But it does more than "just" the U2 sound. It's wonderful with just about any good quality tube amp that has some headroom without massive saturation. Get a Strat on the neck pickup, a Triad, and a good Bassman or Plexi (or, yes, AC30) and life is good.
What does the future of Psionic Audio look like?
Our focus is on innovative products that either offer creative possibilities no other products do or do things much better and with more flexibility than competing products. We won't be doing a chorus or a heavy metal distortion pedal or a TS clone just to have "our version". But we do have some cool new things coming in the next few months and are looking at ways to expand our product line and produce larger quantities while keeping the quality level insanely high.
That's really the balancing act – making a really high quality pedal while keeping the price realistic and scaling the business up. In every aspect of the business there are compromises I won't make, from using cheaper components to keep the price down to marking up the price to attract dealers – it costs X amount to make high quality pedals by hand, and the dealer markup would add another 40%. And there are definitely things I could do to get the price lower – PCB mounted cheap pots, not separating DC ground, signal ground, and shield ground, etc, but you'd hear those compromises, believe me.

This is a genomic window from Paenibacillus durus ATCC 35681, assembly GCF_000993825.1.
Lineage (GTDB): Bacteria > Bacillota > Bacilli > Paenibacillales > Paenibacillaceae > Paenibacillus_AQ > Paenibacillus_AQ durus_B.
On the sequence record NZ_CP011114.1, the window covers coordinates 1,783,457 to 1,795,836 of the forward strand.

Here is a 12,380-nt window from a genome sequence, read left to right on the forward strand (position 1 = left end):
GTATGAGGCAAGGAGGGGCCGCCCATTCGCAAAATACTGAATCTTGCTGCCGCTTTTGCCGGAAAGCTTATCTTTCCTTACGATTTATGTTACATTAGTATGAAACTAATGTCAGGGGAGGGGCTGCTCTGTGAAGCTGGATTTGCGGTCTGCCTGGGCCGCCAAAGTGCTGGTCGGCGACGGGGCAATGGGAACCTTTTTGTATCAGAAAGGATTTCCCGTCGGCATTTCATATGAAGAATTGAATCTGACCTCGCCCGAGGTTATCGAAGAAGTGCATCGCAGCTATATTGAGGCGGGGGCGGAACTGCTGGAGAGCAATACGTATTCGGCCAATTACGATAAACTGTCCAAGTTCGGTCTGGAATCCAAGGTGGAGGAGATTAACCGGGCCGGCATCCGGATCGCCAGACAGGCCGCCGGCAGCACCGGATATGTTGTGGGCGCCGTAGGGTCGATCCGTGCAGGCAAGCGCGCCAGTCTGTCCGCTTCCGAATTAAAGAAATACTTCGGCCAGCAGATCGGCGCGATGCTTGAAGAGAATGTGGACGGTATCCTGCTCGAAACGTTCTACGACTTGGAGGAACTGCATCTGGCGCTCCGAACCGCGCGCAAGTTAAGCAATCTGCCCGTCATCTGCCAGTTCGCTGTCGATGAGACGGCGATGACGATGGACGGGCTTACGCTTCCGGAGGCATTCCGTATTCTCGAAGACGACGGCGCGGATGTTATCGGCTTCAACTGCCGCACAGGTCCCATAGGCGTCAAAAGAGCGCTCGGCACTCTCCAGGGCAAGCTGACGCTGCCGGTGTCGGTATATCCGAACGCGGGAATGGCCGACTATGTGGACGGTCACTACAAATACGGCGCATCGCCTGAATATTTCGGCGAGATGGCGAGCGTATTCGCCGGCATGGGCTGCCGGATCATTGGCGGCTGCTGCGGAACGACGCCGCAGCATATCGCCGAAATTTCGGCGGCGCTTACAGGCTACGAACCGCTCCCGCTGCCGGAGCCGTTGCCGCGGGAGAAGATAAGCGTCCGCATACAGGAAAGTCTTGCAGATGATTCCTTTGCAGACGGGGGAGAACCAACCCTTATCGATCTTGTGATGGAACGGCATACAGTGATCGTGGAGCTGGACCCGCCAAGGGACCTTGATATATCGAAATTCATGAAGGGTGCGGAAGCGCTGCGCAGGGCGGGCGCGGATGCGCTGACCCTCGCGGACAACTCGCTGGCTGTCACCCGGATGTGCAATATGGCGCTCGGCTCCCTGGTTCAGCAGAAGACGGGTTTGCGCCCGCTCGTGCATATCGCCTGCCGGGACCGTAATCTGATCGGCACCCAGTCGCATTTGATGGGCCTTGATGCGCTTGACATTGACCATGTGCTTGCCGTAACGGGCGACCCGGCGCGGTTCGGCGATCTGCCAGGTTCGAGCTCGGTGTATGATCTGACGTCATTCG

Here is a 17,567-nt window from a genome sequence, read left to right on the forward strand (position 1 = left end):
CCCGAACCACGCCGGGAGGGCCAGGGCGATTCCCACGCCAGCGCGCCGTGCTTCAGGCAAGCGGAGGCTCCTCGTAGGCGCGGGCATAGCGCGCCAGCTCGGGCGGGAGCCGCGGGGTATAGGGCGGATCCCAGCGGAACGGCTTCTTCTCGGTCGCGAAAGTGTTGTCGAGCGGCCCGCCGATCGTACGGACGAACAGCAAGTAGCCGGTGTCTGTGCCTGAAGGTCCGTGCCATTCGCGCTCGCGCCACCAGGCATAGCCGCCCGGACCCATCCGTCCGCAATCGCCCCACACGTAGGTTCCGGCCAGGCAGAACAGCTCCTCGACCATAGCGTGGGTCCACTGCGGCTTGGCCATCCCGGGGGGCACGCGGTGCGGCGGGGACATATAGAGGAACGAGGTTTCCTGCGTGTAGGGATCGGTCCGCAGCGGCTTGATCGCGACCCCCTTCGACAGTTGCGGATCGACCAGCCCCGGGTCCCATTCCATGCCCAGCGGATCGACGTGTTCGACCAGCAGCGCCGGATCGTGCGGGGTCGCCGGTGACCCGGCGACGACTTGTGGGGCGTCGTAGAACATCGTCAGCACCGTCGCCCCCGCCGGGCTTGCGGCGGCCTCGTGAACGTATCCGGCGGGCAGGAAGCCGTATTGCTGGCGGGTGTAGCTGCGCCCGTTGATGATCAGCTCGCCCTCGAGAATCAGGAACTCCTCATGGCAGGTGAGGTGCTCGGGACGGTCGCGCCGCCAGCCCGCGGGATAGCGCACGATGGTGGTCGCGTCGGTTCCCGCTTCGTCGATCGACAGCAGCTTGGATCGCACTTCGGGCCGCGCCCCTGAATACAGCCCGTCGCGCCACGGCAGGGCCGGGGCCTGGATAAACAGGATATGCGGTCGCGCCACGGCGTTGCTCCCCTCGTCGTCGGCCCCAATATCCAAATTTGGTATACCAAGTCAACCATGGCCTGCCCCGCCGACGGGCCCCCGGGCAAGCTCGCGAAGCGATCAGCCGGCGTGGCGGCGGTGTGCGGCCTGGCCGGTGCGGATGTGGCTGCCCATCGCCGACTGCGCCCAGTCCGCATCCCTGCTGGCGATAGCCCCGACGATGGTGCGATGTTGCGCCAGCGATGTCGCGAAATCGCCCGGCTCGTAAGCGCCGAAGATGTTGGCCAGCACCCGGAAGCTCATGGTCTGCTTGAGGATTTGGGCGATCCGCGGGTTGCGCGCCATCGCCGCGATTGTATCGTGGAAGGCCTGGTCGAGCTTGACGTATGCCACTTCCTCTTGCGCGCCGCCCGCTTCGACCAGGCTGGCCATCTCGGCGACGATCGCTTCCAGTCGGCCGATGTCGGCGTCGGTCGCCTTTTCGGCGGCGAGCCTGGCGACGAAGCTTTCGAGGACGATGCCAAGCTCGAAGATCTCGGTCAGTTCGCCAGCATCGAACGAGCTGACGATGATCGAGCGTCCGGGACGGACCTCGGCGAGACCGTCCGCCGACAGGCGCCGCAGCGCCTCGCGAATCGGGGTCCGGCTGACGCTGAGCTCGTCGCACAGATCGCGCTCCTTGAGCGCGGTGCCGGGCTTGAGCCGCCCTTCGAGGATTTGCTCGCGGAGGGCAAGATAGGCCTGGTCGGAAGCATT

Are you working on any new products?
I have three very cool new pedal designs up my sleeve right now, with a few more in mind. Too soon to spill the beans on them, but to get sneak peeks, updates, and other inside scoop stuff, join our mailing list or Facebook page.